Let me offer an Antipodean perspective on the vexed issue of the ranking of law journals, and how this might affect scholarly behaviour. Legal scholars in New Zealand are to some extent pulled in different directions. There is a perceived obligation to service the New Zealand market by writing about legal issues of relevance to New Zealand lawyers. At the same time, publishing in international journals is generally considered to be more prestigious, with the placement of an article in an esteemed journal from the United Kingdom (such as the Law Quarterly Review) traditionally being considered ideal. Placement of articles in the United States, to my knowledge, has been rare.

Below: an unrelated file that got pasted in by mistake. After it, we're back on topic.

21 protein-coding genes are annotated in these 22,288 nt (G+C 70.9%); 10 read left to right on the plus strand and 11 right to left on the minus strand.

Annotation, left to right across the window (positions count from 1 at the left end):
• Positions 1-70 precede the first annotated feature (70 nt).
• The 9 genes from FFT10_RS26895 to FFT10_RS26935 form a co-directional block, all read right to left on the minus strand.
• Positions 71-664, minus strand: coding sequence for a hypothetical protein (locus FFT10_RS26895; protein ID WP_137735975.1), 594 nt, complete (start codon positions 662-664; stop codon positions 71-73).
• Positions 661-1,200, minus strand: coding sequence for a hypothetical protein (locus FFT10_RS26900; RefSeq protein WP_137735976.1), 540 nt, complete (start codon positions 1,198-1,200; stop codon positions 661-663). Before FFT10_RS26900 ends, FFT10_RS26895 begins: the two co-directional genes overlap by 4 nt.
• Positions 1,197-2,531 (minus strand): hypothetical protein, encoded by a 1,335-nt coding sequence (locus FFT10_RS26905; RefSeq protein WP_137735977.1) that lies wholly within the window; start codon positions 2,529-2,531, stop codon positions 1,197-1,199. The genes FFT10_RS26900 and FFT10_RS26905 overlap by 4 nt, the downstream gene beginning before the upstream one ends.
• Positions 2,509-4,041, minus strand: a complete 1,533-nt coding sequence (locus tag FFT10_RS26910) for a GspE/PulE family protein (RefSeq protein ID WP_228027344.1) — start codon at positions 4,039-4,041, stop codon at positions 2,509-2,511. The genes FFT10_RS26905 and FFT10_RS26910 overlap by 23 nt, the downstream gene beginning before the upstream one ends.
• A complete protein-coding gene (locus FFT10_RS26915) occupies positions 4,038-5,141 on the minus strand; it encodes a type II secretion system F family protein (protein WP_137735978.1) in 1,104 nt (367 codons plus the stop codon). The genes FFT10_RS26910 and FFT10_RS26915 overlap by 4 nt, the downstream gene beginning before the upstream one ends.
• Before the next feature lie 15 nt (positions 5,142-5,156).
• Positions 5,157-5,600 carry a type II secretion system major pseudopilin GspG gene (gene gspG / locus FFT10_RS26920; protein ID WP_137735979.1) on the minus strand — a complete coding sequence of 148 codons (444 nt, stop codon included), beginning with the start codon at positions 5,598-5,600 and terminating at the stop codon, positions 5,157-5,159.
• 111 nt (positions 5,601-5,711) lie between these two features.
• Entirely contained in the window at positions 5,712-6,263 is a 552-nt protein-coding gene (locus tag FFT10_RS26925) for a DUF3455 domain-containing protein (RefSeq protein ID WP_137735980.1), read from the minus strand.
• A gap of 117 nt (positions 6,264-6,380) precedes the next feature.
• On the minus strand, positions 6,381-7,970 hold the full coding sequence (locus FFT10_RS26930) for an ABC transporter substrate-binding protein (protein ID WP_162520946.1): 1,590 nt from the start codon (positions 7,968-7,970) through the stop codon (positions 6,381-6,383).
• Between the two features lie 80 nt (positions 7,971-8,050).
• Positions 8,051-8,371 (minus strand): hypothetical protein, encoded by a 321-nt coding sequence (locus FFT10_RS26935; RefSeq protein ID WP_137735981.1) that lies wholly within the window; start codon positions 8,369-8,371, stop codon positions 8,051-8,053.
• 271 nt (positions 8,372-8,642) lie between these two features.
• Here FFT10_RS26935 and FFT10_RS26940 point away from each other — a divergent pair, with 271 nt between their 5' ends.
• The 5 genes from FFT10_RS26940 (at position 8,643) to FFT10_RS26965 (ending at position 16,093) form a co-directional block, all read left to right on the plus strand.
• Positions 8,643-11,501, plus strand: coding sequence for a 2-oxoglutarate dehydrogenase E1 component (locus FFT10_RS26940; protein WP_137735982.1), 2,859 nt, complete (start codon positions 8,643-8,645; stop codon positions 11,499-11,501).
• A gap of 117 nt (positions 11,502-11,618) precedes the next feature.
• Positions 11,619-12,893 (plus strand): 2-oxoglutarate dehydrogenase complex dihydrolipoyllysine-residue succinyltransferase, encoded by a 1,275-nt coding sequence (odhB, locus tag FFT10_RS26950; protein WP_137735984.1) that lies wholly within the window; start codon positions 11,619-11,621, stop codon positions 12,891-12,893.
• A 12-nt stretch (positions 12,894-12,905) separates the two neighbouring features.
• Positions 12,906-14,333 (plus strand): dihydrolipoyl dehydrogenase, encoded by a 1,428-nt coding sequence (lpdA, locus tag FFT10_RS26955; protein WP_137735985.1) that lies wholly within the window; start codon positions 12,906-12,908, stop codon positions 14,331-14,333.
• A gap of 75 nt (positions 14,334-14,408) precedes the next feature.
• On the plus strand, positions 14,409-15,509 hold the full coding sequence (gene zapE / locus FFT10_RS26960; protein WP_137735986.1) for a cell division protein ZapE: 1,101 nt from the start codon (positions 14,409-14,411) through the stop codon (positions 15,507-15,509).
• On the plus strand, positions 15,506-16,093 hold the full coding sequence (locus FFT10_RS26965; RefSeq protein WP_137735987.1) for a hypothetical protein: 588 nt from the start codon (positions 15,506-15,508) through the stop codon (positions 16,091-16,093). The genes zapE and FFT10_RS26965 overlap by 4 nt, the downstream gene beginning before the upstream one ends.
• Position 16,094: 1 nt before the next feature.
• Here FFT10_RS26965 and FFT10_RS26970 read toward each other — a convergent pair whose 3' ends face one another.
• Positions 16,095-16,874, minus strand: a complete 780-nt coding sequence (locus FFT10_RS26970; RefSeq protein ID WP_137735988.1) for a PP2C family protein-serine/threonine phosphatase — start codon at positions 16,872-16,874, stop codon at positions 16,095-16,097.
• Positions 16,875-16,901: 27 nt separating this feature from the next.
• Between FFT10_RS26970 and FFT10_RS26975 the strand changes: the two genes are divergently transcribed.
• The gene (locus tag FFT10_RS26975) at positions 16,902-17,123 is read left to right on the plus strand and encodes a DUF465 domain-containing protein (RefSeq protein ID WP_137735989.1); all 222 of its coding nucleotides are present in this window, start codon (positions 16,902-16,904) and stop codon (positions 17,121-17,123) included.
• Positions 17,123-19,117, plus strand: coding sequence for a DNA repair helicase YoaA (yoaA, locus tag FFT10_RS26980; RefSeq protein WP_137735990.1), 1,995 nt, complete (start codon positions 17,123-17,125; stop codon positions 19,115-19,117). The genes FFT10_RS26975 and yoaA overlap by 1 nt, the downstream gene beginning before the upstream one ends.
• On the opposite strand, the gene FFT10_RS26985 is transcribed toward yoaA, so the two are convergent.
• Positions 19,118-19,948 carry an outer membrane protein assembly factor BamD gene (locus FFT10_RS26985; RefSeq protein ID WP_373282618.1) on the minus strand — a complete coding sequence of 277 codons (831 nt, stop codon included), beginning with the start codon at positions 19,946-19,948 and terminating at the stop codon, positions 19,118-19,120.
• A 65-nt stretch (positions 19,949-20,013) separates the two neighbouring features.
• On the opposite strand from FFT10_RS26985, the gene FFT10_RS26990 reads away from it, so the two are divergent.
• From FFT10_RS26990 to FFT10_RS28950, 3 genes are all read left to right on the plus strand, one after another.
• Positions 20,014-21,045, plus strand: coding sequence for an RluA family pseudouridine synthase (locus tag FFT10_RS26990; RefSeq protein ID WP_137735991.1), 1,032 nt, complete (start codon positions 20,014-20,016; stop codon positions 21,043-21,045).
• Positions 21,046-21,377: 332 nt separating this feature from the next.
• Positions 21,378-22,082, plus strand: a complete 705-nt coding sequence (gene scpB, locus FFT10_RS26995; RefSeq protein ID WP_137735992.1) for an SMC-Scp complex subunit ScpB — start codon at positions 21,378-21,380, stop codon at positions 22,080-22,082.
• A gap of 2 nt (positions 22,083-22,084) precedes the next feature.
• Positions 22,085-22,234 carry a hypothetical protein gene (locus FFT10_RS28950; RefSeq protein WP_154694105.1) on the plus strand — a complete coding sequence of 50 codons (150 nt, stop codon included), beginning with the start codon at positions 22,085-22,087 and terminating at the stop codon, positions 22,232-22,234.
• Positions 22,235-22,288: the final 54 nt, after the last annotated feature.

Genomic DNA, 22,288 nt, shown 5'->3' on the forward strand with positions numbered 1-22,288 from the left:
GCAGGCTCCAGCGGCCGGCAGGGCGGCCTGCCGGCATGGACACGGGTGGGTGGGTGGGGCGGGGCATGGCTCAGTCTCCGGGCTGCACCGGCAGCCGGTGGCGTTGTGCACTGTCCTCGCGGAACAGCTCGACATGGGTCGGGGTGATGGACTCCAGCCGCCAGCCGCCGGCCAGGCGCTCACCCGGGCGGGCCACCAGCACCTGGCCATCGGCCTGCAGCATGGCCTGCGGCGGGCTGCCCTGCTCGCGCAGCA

Writing as I do in the area of comparative counterterrorism law, I have dipped my toes in the somewhat strange – at least to my eyes – world of American law reviews (more on that later). But might I be better off trying to place articles in UK or Australian journals? Is it possible to compare the quality of law journals across different jurisdictions? The Australian Research Council (ARC) has attempted just this rather imposing task. Predictably, the release of the draft rankings last year sparked controversy. As detailed in this story, well regarded Australian law journals such as the Sydney Law Journal and Melbourne University Law Review received B grades. Top UK Journals, such as the Modern Law Review and the Oxford Journal of Legal Studies likewise received B’s. The Cambridge Law Journal and Criminal Law Review got only C’s. What journals occupied the hallowed stratosphere of the top grade, A*? American law journals such as the Harvard Law Review, Yale Law Journal and Connecticut Law Review.